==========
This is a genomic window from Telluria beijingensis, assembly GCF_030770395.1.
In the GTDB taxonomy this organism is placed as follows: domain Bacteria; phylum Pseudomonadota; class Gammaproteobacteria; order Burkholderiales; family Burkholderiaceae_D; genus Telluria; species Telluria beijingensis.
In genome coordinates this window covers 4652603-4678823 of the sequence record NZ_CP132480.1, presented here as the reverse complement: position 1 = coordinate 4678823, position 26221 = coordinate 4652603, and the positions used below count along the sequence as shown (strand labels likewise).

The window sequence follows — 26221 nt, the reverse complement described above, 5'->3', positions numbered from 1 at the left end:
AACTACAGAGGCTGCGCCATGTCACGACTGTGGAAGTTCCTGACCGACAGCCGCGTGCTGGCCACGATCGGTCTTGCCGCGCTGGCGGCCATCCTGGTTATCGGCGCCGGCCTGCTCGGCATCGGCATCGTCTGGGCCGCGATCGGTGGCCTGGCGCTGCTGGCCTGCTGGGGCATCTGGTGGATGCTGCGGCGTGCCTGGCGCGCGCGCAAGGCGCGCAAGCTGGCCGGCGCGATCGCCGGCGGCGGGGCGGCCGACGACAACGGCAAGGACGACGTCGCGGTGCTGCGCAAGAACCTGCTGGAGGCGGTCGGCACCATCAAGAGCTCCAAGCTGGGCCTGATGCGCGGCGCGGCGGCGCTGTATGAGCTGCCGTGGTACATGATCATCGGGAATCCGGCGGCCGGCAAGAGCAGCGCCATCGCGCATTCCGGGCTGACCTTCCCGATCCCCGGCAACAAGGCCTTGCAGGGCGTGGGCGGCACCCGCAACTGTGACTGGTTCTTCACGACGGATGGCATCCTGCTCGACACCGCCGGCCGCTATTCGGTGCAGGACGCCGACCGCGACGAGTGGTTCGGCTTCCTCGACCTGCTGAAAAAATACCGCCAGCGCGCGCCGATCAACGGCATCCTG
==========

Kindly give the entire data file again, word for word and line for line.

This is a genomic window from Telluria beijingensis, assembly GCF_030770395.1.
In the GTDB taxonomy this organism is placed as follows: domain Bacteria; phylum Pseudomonadota; class Gammaproteobacteria; order Burkholderiales; family Burkholderiaceae_D; genus Telluria; species Telluria beijingensis.
In genome coordinates this window covers 4652603-4678823 of the sequence record NZ_CP132480.1, presented here as the reverse complement: position 1 = coordinate 4678823, position 26221 = coordinate 4652603, and the positions used below count along the sequence as shown (strand labels likewise).

The window sequence follows — 26221 nt, the reverse complement described above, 5'->3', positions numbered from 1 at the left end:
AACTACAGAGGCTGCGCCATGTCACGACTGTGGAAGTTCCTGACCGACAGCCGCGTGCTGGCCACGATCGGTCTTGCCGCGCTGGCGGCCATCCTGGTTATCGGCGCCGGCCTGCTCGGCATCGGCATCGTCTGGGCCGCGATCGGTGGCCTGGCGCTGCTGGCCTGCTGGGGCATCTGGTGGATGCTGCGGCGTGCCTGGCGCGCGCGCAAGGCGCGCAAGCTGGCCGGCGCGATCGCCGGCGGCGGGGCGGCCGACGACAACGGCAAGGACGACGTCGCGGTGCTGCGCAAGAACCTGCTGGAGGCGGTCGGCACCATCAAGAGCTCCAAGCTGGGCCTGATGCGCGGCGCGGCGGCGCTGTATGAGCTGCCGTGGTACATGATCATCGGGAATCCGGCGGCCGGCAAGAGCAGCGCCATCGCGCATTCCGGGCTGACCTTCCCGATCCCCGGCAACAAGGCCTTGCAGGGCGTGGGCGGCACCCGCAACTGTGACTGGTTCTTCACGACGGATGGCATCCTGCTCGACACCGCCGGCCGCTATTCGGTGCAGGACGCCGACCGCGACGAGTGGTTCGGCTTCCTCGACCTGCTGAAAAAATACCGCCAGCGCGCGCCGATCAACGGCATCCTG